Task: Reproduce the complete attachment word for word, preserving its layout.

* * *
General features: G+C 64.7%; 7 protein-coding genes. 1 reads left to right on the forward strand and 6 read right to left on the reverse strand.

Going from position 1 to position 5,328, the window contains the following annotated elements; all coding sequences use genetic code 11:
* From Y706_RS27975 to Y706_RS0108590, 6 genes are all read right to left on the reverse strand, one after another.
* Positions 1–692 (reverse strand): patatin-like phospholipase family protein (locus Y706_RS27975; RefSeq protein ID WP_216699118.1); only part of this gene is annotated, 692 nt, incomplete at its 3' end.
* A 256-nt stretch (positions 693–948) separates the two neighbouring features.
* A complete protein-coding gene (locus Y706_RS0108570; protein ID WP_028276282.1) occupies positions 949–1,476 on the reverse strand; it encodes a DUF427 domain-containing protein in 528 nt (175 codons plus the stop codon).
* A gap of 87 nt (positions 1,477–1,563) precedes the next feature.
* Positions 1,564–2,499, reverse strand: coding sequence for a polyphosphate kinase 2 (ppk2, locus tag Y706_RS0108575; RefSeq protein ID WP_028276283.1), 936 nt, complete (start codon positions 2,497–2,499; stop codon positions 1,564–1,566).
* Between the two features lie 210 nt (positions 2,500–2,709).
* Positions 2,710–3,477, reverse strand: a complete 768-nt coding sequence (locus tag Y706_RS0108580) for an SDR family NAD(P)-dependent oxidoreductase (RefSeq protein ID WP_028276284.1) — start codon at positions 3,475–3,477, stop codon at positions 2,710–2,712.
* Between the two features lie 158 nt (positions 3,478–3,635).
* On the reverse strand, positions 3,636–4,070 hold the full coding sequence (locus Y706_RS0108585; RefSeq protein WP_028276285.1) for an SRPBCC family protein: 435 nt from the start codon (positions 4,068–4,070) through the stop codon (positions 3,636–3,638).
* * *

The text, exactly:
General features: G+C 64.7%; 7 protein-coding genes. 1 reads left to right on the forward strand and 6 read right to left on the reverse strand.

Going from position 1 to position 5,328, the window contains the following annotated elements; all coding sequences use genetic code 11:
* From Y706_RS27975 to Y706_RS0108590, 6 genes are all read right to left on the reverse strand, one after another.
* Positions 1–692 (reverse strand): patatin-like phospholipase family protein (locus Y706_RS27975; RefSeq protein ID WP_216699118.1); only part of this gene is annotated, 692 nt, incomplete at its 3' end.
* A 256-nt stretch (positions 693–948) separates the two neighbouring features.
* A complete protein-coding gene (locus Y706_RS0108570; protein ID WP_028276282.1) occupies positions 949–1,476 on the reverse strand; it encodes a DUF427 domain-containing protein in 528 nt (175 codons plus the stop codon).
* A gap of 87 nt (positions 1,477–1,563) precedes the next feature.
* Positions 1,564–2,499, reverse strand: coding sequence for a polyphosphate kinase 2 (ppk2, locus tag Y706_RS0108575; RefSeq protein ID WP_028276283.1), 936 nt, complete (start codon positions 2,497–2,499; stop codon positions 1,564–1,566).
* Between the two features lie 210 nt (positions 2,500–2,709).
* Positions 2,710–3,477, reverse strand: a complete 768-nt coding sequence (locus tag Y706_RS0108580) for an SDR family NAD(P)-dependent oxidoreductase (RefSeq protein ID WP_028276284.1) — start codon at positions 3,475–3,477, stop codon at positions 2,710–2,712.
* Between the two features lie 158 nt (positions 3,478–3,635).
* On the reverse strand, positions 3,636–4,070 hold the full coding sequence (locus Y706_RS0108585; RefSeq protein WP_028276285.1) for an SRPBCC family protein: 435 nt from the start codon (positions 4,068–4,070) through the stop codon (positions 3,636–3,638).